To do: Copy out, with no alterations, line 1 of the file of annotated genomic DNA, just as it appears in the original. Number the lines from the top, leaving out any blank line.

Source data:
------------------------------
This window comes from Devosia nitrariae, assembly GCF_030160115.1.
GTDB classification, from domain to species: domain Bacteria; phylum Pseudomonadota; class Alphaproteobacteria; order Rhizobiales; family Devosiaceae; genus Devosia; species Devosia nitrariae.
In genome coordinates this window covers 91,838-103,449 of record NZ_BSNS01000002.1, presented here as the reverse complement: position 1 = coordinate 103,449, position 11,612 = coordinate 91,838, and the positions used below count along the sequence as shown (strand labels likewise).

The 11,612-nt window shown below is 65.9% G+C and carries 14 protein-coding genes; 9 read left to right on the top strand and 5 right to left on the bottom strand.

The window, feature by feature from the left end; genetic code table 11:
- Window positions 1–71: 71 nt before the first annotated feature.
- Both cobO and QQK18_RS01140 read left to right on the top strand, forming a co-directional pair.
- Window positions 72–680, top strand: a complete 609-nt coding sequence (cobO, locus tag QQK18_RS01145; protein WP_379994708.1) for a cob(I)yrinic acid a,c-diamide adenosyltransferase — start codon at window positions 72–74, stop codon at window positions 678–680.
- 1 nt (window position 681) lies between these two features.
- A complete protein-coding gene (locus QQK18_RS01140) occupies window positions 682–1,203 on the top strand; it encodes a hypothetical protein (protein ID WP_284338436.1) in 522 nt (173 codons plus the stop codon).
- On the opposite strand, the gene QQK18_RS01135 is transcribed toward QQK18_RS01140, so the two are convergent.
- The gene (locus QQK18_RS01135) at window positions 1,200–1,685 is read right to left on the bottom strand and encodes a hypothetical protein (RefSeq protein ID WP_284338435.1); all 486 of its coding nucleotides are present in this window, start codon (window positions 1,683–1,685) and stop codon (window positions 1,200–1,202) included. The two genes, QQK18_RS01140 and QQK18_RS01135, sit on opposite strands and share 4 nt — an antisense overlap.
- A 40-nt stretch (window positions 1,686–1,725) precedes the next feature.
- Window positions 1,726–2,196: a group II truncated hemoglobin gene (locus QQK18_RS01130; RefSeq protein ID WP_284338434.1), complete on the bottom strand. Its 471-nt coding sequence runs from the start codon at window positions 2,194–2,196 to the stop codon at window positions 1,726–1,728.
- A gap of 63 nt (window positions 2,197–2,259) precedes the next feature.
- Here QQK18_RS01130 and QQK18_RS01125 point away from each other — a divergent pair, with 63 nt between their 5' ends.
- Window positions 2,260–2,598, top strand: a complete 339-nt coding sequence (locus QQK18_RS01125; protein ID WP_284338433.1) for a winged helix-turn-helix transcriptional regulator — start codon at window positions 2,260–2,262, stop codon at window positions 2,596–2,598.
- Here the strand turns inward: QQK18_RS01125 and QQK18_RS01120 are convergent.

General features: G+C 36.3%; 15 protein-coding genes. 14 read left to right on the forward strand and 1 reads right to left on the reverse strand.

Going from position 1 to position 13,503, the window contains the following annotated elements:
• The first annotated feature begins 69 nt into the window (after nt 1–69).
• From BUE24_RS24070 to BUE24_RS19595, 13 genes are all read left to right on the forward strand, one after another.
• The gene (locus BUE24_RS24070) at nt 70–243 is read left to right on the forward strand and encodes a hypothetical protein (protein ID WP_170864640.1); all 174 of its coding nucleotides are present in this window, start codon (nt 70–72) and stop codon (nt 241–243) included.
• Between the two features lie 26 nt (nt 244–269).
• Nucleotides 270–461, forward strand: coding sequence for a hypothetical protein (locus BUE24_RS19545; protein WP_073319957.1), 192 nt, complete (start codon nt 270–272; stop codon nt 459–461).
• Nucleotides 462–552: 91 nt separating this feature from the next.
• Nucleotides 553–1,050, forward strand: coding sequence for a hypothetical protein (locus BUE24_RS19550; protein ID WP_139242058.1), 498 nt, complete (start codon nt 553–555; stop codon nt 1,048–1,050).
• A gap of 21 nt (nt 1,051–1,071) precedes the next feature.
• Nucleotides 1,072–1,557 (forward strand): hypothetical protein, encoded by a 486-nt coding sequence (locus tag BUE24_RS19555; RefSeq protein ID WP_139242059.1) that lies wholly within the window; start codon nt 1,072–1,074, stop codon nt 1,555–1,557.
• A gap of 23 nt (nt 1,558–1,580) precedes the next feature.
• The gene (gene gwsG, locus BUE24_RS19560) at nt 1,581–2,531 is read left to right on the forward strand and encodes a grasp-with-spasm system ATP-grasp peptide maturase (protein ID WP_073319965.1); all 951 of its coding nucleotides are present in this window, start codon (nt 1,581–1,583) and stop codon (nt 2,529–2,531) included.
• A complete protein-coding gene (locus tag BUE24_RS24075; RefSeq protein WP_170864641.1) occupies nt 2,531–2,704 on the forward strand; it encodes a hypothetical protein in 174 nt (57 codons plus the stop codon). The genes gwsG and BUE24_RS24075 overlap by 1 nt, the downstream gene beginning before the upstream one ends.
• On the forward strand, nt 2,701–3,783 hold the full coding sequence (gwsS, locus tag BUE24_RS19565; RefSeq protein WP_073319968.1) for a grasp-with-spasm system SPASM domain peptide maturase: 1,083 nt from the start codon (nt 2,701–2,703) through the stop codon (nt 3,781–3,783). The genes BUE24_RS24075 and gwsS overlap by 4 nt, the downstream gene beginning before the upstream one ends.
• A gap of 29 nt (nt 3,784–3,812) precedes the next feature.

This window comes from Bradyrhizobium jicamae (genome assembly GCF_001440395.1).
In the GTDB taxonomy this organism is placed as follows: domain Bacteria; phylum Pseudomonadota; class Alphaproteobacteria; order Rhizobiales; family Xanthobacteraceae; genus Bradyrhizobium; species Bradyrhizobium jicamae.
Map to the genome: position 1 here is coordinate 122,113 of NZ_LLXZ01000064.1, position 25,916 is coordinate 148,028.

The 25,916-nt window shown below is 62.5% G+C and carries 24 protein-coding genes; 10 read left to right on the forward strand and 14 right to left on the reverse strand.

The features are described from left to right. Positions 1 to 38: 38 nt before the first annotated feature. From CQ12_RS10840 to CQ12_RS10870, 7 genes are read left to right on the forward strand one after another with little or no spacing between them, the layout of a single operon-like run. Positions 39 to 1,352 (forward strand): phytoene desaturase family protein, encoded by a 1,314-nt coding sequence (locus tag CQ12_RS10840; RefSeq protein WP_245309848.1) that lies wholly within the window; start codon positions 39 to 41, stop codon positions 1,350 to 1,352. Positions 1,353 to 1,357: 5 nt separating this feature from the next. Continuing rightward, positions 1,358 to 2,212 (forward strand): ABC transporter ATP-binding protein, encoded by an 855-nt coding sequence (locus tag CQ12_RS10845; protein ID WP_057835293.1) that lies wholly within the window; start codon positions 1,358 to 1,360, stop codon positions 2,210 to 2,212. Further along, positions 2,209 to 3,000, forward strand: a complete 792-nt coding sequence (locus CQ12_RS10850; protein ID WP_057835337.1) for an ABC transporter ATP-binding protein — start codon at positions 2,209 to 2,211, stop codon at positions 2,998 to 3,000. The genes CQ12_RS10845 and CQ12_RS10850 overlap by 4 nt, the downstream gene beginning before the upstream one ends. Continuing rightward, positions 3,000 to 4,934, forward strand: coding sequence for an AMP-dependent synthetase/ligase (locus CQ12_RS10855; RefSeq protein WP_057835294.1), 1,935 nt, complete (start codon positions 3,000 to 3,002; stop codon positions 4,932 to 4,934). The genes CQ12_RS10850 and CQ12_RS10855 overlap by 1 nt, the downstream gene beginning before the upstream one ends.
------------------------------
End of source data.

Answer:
This window comes from Devosia nitrariae, assembly GCF_030160115.1.